03/30/2007 11:00PM

Invasor wins World Cup stretch duel

Michael J. Marten/Horsephotos
Invasor, with Fernando Jara up, wins the Dubai World Cup.

DUBAI, United Arab Emirates - In 2005, Invasor was a champion, dominating the competition in Group 1 stakes race after race. But that was in Uruguay, which will not be confused with any horseracing nexus on the planet, and when Invasor finished fourth, beaten seven lengths by Discreet Cat, in the 2006 UAE Derby at Nad Al Sheba, trainer Kiaran McLaughlin didn't know quite what to think.

Back in the U.S., with Invasor ready to run again in May, McLaughlin lightly circled the $100,000 William Schaefer Handicap as a nice little jumping-off point for the rest of the year. But Rich Nichols, racing manager for Shadwell Stable, had another suggestion. "Why don't you try him in the Pimlico Special?" McLaughlin recalls Nichols saying.

Most any racing fan knows the story from there. Invasor won the Special, won the rest of his 2006 starts, and was named Horse of the Year after beating Bernardini in the Breeders' Cup Classic. And Saturday night in Dubai, he landed an even bigger prize for owner Sheikh Hamdan al Maktoum - the $6 million Dubai World Cup.

Invasor had to win a stretch-long battle against a worthy foe, but not with the horse many expected to put up such a fight. Premium Tap refused to bend under relentless pressure from Invasor, only giving way in the final half-furlong, but Discreet Cat, the horse many thought could win the World Cup, suffered a rattling defeat, finishing last of seven, 23 lengths behind Invasor.

"I was beaten before I ever turned for home," said Frankie Dettori, Discreet Cat's jockey. "He was never there for me tonight."

Invasor edged away from Premium Tap to win the 2000-meter race, which is just short of 1 1/4 miles, by 1 3/4 lengths. It was eight lengths more back to third-place Bullish Luck, who was followed by Vermilion, Forty Licks, Kandidate, and Discreet Cat. Invasor's time of 1:59.97 was the second fastest in the 12-year history of the World Cup, slower only than Dubai Millenium's 1:59.50 in 2000. Invasor, a 5-year-old son of Candy Stripes, was bred in Argentina, and now has won 11 of his 12 career starts. He paid $4 to win in U.S. pools as a slight favorite over Discreet Cat.

The $3.6 million winner's share of the World Cup purse boosted his earnings to $7,804,070, the fourth-best total in racing history. Should Invasor complete his season with another Breeders' Cup Classic win, he would surpass Cigar atop the all-time earnings list. McLaughlin said Invasor might next start in the Suburban Handicap on June 30 at Belmont.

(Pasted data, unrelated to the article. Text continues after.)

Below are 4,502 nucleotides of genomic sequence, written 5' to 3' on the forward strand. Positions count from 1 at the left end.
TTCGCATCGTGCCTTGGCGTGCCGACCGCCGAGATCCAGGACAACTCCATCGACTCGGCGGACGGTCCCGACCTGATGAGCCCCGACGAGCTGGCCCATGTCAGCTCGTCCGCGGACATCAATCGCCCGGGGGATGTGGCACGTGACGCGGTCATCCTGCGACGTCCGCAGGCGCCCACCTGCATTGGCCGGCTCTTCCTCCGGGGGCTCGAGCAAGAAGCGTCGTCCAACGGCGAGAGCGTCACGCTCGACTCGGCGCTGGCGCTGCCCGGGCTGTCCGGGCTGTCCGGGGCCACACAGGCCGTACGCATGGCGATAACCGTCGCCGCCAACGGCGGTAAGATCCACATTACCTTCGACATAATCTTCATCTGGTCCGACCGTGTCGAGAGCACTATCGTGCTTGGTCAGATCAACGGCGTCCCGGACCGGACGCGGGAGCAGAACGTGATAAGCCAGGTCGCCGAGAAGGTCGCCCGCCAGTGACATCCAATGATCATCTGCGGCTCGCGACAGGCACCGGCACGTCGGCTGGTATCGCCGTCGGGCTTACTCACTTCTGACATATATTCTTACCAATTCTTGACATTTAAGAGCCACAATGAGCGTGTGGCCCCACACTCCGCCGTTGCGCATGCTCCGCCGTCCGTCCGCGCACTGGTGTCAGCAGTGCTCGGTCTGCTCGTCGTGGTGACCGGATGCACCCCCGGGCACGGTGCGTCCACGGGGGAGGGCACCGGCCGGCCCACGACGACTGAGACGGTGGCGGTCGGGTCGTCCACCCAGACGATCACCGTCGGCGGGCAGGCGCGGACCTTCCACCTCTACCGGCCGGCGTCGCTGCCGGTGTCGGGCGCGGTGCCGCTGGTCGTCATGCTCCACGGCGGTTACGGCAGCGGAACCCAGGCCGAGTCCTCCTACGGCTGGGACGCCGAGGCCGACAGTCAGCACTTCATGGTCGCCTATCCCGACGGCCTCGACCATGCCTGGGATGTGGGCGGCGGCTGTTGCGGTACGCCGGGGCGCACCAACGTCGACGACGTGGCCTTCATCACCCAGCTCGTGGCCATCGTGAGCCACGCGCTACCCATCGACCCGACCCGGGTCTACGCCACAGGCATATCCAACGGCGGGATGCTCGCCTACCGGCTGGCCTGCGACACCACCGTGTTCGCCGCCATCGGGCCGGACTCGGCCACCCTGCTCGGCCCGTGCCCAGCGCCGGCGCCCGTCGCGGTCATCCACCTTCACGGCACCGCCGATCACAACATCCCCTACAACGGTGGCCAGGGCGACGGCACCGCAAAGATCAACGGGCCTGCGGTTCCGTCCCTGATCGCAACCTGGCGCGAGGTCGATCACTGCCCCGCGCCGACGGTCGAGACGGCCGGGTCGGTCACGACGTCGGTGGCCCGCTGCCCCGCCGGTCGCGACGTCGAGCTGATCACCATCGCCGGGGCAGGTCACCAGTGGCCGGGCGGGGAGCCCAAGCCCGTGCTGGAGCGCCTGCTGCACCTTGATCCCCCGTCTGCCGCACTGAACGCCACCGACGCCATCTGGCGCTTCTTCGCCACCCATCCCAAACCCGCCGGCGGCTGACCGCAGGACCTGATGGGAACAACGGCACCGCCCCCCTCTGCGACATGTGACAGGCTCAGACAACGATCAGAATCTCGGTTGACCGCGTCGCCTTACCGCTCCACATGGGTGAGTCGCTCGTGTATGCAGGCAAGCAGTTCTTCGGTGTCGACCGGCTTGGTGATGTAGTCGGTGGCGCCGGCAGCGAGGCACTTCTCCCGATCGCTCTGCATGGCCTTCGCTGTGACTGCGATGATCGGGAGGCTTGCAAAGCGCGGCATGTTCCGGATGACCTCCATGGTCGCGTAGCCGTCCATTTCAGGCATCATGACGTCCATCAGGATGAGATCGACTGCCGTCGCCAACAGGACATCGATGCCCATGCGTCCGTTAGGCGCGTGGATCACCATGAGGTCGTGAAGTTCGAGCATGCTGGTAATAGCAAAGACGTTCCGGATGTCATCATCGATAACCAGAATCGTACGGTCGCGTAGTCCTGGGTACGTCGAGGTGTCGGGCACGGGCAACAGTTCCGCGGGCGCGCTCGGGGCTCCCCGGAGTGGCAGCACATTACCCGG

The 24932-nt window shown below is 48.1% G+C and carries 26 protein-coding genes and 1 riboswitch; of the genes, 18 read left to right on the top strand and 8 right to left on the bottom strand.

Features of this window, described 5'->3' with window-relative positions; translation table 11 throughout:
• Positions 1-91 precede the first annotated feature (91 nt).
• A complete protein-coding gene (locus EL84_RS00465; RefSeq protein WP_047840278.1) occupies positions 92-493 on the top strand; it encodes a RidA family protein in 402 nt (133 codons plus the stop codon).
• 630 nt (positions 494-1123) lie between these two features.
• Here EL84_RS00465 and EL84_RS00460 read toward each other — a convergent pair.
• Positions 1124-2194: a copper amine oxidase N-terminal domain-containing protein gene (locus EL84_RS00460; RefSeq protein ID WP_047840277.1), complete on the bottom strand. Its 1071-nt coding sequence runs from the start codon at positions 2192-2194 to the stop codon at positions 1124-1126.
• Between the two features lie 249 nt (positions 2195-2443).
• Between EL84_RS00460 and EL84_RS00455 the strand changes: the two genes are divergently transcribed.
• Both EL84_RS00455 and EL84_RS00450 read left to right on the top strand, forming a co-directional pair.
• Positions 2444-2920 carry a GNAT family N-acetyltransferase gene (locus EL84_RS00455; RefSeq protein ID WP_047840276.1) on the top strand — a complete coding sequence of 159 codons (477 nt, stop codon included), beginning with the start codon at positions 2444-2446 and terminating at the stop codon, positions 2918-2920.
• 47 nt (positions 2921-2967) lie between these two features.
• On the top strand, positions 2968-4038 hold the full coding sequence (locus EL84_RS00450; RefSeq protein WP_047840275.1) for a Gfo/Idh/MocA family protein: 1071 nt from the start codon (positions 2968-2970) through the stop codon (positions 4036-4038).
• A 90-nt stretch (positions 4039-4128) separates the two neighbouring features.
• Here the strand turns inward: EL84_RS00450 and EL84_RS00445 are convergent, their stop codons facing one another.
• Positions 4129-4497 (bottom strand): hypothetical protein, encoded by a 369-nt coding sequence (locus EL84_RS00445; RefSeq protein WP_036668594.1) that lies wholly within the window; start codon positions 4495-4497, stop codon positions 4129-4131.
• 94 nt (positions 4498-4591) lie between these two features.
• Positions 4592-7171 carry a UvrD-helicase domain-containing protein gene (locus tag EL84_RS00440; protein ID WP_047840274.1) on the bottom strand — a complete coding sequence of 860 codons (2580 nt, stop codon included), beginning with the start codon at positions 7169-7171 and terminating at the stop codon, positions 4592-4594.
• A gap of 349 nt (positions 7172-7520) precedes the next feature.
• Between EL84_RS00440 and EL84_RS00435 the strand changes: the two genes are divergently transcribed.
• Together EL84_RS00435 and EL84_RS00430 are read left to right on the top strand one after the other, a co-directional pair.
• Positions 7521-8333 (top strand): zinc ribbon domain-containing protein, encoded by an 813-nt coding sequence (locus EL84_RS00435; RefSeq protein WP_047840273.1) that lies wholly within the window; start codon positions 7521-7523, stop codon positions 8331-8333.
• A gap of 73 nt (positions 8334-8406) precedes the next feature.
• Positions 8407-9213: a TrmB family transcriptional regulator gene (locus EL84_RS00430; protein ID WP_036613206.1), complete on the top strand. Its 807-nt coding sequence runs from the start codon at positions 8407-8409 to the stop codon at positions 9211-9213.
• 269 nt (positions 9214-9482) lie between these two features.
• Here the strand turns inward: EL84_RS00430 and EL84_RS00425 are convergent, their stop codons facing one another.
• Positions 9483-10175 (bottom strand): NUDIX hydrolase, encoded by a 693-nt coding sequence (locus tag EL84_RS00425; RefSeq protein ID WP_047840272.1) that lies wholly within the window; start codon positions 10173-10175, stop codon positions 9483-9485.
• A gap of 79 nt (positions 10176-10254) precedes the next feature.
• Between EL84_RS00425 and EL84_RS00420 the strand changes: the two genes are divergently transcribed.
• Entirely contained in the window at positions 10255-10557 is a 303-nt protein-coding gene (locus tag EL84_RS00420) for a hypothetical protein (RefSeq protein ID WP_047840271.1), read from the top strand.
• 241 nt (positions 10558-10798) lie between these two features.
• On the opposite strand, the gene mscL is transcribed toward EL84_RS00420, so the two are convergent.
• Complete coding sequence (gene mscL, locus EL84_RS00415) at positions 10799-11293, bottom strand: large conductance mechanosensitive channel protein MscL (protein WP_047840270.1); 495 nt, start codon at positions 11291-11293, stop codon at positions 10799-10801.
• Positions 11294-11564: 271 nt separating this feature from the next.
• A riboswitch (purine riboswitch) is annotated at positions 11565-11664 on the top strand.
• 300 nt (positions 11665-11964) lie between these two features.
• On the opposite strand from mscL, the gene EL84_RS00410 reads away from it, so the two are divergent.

Saturday night's World Cup unfolded precisely as nobody thought it would. Kandidate and Discreet Cat, the two horses expected to lead, were last and second last 100 yards into the race, while Premium Tap overcame a brief stumble and ran up to the front, Invasor pressing on the outside.

"I was a little concerned when we broke on top the first eighth," said McLaughlin, who trained in Dubai for 10 years before returning to the U.S.

The young jockey Fernando Jara, who only a year ago was riding the Aqueduct inner-track meet, said he never was concerned, even with Invasor surprisingly close to the lead. "I knew I had a lot of horse," Jara said.

Dettori first probed the inside with Discreet Cat, then sent him wide around the turn, but by the top of the long Nad Al Sheba stretch, it became clear Discreet Cat was out of it. Premium Tap and Invasor swung into the stretch full bore, and as a vividly multiethnic crowd of some 40,000 turned up the volume, they separated themselves from the pack.

"At the 400 meters, I couldn't lose," said Premium Tap's jockey, Kent Desormeaux. "I had so much horse, I was going to win easily. But the last 200 meters, he just ate me up, stride by stride."

Invasor has done that to a lot of horses; he was doing it when McLaughlin tried to decide where to run last May.

"We didn't know what we had, but he outworked everybody every time," McLaughlin said. "Not by a lot, a neck, a head. The rider that was on him kept telling me, 'I have more gears, I have more gears.' "

Invasor has plenty of gears - enough to make him the best dirt horse in the world.